Am I Narcissistic? How To Know If You're Experiencing Symptoms Of NPD

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Am I A Narcissist? How To Spot Signs Of Narcissistic Personality Disorder (NPD)

I's as simple as looking in the mirror.

While only a qualified mental health professional can diagnosis someone with narcissistic personality disorder (NPD), when it comes to determining whether you or someone you know is a narcissist, many people make it more complicated than it needs to be.

Am I a narcissist?

There are no blood tests, X-rays or exact scientific approaches that can identify whether you or someone you know has NPD, it is possible to tell if someone is narcissistic by looking for signs in their behaviors, attitudes and reactions to others.

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Below are 8 signs you may be experiencing symptoms of narcissistic personality disorder (NPD):

1. Possessing a deep need for perfection and control

Narcissists have an extremely high need for everything to be perfect. They believe they should be perfect, you should be perfect, events should happen exactly as expected.

The demand for perfection leads the narcissist to complain and be constantly dissatisfied.

2. Feeling the rules don’t apply to you

The world of the narcissist is black and white — good/bad, superior/inferior, and right/wrong — and within that world, the narcissist is better than everyone else.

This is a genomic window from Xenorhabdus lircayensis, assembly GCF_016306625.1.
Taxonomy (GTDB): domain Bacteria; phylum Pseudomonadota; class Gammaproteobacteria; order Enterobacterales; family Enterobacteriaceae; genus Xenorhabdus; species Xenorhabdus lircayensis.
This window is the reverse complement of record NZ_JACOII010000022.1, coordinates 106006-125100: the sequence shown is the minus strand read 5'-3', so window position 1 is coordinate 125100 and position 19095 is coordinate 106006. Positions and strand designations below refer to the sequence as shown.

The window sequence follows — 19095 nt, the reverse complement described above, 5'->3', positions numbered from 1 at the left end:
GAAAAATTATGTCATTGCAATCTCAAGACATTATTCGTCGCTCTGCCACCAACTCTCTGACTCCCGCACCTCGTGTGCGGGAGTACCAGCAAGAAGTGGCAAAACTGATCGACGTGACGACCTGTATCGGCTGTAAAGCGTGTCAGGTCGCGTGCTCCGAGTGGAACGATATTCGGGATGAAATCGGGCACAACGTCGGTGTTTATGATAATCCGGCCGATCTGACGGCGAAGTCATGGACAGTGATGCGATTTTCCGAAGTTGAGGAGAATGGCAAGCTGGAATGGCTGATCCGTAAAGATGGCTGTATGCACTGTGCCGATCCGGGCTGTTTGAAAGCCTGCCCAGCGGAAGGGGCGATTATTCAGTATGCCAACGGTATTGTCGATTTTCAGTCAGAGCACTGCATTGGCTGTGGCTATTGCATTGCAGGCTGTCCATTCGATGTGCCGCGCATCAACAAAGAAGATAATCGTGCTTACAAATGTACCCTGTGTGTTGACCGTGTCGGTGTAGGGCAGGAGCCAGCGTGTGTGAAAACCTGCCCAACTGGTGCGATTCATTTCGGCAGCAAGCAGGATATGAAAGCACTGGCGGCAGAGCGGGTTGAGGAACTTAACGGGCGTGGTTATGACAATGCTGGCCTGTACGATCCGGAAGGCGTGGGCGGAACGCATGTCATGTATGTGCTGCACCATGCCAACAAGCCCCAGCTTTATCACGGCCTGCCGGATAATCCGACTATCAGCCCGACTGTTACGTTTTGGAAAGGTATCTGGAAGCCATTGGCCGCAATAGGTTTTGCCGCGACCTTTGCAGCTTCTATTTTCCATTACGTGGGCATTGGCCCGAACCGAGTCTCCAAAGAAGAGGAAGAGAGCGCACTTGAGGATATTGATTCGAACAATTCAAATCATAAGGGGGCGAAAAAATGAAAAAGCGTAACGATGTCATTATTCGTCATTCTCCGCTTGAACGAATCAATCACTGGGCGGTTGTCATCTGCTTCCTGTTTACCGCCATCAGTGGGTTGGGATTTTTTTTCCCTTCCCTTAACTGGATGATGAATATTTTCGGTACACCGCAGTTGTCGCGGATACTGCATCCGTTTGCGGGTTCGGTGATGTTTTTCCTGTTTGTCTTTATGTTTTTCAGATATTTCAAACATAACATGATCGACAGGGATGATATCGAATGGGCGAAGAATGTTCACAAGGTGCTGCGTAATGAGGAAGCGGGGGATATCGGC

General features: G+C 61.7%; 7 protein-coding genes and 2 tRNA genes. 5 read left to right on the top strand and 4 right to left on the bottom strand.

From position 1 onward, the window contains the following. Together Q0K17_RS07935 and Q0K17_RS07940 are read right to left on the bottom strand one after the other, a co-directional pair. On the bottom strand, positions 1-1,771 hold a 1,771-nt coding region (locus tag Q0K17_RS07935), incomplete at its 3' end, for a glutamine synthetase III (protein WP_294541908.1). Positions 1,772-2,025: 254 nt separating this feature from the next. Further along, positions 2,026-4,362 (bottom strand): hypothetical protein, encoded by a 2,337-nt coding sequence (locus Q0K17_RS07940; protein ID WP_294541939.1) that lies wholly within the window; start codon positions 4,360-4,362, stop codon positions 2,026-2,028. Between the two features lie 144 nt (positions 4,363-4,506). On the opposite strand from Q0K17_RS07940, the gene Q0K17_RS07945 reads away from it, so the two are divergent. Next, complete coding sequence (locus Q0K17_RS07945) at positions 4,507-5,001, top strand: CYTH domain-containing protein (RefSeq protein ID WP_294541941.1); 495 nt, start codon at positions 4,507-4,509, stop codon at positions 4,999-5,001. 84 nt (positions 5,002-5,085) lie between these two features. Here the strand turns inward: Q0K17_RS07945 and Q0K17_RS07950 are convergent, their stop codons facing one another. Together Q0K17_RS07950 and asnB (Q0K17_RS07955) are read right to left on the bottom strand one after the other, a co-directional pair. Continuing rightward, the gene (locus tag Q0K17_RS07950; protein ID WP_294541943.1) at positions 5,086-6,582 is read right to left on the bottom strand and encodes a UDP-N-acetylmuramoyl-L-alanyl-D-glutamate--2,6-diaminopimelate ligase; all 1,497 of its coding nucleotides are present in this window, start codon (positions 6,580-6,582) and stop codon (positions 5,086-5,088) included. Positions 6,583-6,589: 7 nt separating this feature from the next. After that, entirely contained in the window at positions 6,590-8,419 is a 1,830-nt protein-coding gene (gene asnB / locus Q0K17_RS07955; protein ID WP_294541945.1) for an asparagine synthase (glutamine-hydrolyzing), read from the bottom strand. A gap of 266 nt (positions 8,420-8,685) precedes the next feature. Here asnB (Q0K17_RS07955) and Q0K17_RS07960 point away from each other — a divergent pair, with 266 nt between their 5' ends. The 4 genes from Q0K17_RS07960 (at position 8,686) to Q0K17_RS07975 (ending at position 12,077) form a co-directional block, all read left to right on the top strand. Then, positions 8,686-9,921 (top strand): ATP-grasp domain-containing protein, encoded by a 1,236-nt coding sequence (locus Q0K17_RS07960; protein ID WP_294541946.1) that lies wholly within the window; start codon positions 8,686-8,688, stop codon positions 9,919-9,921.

Narcissists have to be the best, the most right, and the most competent; do everything their way, own everything and control everyone.

3. Lacking responsibility, blaming and deflecting on others instead

Although narcissists want to be in control, they never want to be responsible for results — unless everything goes exactly their way. If things don’t go according to their plan or they feel criticized or less than perfect, the narcissist places all the blame externally.

Sometimes that blame is generalized (e.g. all law emforcement), whereas other times a person is the negative object (e.g. their parents) they believe limits what their ability to do what they want to do when and how they want to do it.

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4. Lacking empathy

Narcissists have little ability to empathize with others and lack an understanding of the nature of feelings. They tend to be selfish and self-involved, and are usually unable to understand what other people are feeling.

Narcissists expect others to think and feel the same way they do and seldom think about others feelings. They are also rarely apologetic, remorseful, or accepting of guilt.

5. Insisting everything has to be about themselves

Ever tried to be friends with or date someone who is all about themselves and only listens to themselves? Changing the topic, getting defensive or becoming mad at you when you try to talk about difficulties you've been experiencing are behaviors that suggest narcissism.

Narcissistic functioning, at its core, is a function of a lack of listening. Think of it as one-sided listening where the other person is dismissive of what you say and may be quick to anger if your view is different than theirs.